Reviewed by Donna
TITLE: Fire and Fog
SERIES: Carlisle Cops #6
AUTHOR: Andrew Grey
PUBLISHER: Dreamspinner Press
LENGTH: 200 Pages
RELEASE DATE: July 11, 2017
Carlisle police officer Dwayne knows what Robin is doing the moment he lays eyes on the young man at Bronco’s club. But he doesn’t know that they both come from families who’ve cast them out for being gay, or that they’re still lugging around the pain of those rejections. Robin leaves the club, and soon after Dwayne decides to as well—and is close by when things between Robin and his client turn violent.
When Dwayne finds out Robin is the victim of a scam, which lost him his apartment, he can’t leave Robin to fend for himself on the streets. Despite Dwayne’s offer of help and even opening up his home, it’s hard for Robin to trust anything good. The friendship between them grows, and just as the two men start warming up to each other, Robin’s sister passes away, naming Robin to care for her son. Worse yet, their pasts creep back in to tear down the family and sense of belonging both of them long for.
Funnily enough, I’ve never been one of those madly devoted Andrew Grey fans, but I really like this series. The Carlisle Cops series and the Bronco Boys series (those characters always tend to pop up here) are my favourites by this author, and this book was no exception.
The plot isn’t a new one, homeless pretty boy resorts to prostitution and is rescued by the sexy do-gooder cop. But while it isn’t a new concept, it is one of my favourites when done well. And for any readers that don’t like books with prostitutes, never fear, Robin never successfully takes up the profession.
I enjoyed the way these two characters came together. I loved that Dwayne was “man enough” to offer physical comfort (I wanted in on those hugs) and Robin finally felt safe enough to accept what he needed. The sex scenes are rather flowery, but I actually don’t have any issue with that. I thought it rather matched the characters, especially Dwayne, who just felt like the emotionally flowery type. However, I know that lines like these can drive some readers over the edge…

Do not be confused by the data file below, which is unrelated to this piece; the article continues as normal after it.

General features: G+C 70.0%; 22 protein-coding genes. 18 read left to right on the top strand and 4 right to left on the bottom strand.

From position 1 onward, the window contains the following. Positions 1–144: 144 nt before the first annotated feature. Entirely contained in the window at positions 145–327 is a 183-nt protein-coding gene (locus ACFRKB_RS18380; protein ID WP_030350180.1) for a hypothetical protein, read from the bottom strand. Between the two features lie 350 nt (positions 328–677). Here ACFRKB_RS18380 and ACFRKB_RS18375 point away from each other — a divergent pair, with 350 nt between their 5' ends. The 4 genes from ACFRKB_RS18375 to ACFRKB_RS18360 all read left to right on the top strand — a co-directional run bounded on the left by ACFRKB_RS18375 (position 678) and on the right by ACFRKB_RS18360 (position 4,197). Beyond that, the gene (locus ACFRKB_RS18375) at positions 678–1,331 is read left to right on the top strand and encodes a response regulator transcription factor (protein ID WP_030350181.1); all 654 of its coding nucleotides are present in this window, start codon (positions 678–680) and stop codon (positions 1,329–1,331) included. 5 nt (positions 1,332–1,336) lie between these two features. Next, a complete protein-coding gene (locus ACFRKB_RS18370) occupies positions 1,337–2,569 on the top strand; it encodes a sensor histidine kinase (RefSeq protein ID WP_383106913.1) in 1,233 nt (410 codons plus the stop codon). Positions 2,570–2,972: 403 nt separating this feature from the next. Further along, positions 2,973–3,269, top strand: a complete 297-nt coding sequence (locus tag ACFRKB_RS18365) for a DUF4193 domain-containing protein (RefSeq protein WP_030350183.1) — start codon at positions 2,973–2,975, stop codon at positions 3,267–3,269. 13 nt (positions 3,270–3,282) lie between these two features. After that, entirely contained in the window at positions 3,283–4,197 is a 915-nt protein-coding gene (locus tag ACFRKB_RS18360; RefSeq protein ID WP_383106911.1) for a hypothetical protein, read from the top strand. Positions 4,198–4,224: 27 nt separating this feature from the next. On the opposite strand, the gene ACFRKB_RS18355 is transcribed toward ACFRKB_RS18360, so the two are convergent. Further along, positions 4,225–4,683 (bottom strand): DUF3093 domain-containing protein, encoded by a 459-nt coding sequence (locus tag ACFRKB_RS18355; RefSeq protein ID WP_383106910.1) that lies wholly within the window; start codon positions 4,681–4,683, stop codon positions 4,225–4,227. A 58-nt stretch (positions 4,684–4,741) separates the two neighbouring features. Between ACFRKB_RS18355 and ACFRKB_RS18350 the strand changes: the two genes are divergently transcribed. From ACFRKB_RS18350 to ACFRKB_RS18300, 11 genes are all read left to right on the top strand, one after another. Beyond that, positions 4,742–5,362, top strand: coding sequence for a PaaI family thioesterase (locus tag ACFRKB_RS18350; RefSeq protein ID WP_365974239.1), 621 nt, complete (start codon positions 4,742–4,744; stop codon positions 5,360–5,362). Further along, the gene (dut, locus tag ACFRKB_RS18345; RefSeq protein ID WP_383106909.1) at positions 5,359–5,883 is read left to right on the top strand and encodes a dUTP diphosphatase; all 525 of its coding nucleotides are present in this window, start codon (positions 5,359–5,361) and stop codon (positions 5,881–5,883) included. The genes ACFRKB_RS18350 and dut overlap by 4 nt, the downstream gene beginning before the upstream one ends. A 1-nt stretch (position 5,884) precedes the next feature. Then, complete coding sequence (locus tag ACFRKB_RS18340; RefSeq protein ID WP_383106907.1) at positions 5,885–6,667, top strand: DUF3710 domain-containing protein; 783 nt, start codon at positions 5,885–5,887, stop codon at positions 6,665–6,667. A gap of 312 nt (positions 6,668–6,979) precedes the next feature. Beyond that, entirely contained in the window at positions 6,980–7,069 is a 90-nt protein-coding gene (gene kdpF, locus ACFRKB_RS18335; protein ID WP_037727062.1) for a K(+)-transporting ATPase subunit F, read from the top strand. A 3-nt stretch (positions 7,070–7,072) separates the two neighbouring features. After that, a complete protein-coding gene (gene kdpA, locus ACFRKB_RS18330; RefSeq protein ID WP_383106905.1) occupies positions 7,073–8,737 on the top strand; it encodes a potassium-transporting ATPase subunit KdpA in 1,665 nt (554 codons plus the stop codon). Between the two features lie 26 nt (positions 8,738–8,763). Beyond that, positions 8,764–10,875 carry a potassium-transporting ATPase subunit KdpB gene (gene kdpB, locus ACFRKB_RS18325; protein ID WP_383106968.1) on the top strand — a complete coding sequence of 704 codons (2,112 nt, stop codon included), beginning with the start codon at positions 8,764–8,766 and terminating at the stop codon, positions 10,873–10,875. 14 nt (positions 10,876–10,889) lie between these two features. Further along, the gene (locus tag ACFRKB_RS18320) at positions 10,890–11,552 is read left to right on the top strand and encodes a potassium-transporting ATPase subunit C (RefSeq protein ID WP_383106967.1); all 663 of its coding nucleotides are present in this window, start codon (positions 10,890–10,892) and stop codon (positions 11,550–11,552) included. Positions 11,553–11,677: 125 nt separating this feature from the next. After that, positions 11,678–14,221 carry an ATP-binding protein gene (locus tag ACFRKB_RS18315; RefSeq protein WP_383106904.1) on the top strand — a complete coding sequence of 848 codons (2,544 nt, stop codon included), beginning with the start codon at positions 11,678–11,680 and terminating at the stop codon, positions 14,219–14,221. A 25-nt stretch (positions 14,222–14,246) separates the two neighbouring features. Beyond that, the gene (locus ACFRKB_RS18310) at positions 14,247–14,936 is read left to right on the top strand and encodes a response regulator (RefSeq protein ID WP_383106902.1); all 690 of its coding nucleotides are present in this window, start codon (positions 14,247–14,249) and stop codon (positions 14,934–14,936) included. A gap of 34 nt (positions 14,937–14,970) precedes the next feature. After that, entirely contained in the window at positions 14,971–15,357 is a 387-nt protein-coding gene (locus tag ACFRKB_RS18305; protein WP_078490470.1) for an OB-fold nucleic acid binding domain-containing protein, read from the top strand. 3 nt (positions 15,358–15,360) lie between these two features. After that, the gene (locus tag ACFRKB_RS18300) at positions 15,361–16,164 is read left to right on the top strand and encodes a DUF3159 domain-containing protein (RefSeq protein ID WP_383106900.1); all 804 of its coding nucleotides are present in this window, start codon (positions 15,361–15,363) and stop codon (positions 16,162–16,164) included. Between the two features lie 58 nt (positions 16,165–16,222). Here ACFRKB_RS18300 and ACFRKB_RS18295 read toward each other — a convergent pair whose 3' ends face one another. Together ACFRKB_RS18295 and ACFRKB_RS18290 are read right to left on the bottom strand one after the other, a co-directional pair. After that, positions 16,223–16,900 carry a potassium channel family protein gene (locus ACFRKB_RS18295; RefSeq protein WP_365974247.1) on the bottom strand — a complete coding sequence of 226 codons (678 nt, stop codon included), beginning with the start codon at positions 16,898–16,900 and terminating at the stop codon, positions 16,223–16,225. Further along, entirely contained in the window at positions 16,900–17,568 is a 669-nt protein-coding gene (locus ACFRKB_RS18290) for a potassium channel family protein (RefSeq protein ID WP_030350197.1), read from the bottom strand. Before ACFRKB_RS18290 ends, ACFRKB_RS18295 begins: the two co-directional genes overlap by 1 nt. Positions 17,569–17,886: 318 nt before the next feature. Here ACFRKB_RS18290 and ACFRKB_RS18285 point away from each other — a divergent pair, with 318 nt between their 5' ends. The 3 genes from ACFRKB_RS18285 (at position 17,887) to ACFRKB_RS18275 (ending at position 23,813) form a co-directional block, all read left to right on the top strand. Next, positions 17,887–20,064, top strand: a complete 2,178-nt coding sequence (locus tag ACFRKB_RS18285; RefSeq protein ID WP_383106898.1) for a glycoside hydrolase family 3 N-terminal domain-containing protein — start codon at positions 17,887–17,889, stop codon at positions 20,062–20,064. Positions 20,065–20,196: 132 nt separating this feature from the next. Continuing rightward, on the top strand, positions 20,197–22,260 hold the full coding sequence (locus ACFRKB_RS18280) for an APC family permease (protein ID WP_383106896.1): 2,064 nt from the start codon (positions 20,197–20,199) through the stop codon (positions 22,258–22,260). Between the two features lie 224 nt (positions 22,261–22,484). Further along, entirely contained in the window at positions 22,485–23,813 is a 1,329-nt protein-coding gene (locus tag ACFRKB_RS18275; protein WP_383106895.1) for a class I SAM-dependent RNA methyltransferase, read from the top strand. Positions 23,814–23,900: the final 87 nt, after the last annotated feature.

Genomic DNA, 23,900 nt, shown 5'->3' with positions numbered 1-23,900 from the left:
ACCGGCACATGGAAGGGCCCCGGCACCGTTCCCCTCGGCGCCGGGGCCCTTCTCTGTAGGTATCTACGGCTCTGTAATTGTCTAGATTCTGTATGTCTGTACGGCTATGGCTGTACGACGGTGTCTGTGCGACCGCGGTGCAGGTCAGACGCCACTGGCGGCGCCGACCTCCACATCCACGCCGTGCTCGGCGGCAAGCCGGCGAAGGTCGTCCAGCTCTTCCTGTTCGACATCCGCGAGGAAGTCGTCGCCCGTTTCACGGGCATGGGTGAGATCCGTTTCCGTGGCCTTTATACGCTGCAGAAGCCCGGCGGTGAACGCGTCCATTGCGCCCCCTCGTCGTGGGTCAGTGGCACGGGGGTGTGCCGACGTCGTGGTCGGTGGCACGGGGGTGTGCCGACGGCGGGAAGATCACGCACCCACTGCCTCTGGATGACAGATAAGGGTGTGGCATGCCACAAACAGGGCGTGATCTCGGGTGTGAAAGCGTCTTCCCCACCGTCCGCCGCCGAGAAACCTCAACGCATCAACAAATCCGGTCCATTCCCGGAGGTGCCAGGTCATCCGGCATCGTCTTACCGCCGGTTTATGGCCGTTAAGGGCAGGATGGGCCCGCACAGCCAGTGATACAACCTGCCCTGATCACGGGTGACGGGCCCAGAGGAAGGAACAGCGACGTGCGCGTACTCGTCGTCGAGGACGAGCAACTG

“Painted his release on his belly in a glorious display of joy” and “Dwayne flew into orbit afraid to move as he danced happily on momentary clouds of white.”
So just be aware, I do recognise that this type of writing isn’t to everyone’s taste. But I find if pretty words and lack of angst are what I’m in the mood for, then this author is a safe bet.
As to the “bad-guy” part of the plot, I liked the way the author brought the two issues together. I thought it was fairly obvious early on which way the plot was twisting, but I’ll admit that I didn’t see every revelation coming. There were parts that weren’t expanding on though, that would have made it an even better story. For example, there was the very odd—didn’t quite fit the story—reveal of a man chasing Robin in the woods years ago. And then there was Robin’s almost inability to read and write. Both were mentioned but never expanded.
This is book six in the series, but can easily be read as a standalone. To be honest, I’ve missed a couple myself. I would suggest maybe reading the first book in the series first, but only because both main characters from that story play a notable part in this book. Red and Terry are my favourite couple in this series so fair, and they feature enough here that I think readers are going to want to know their story.
So, happily satisfied, I am recommending this book! Andrew Grey really knows how to give his target audience what they want. Everything about this book works for me.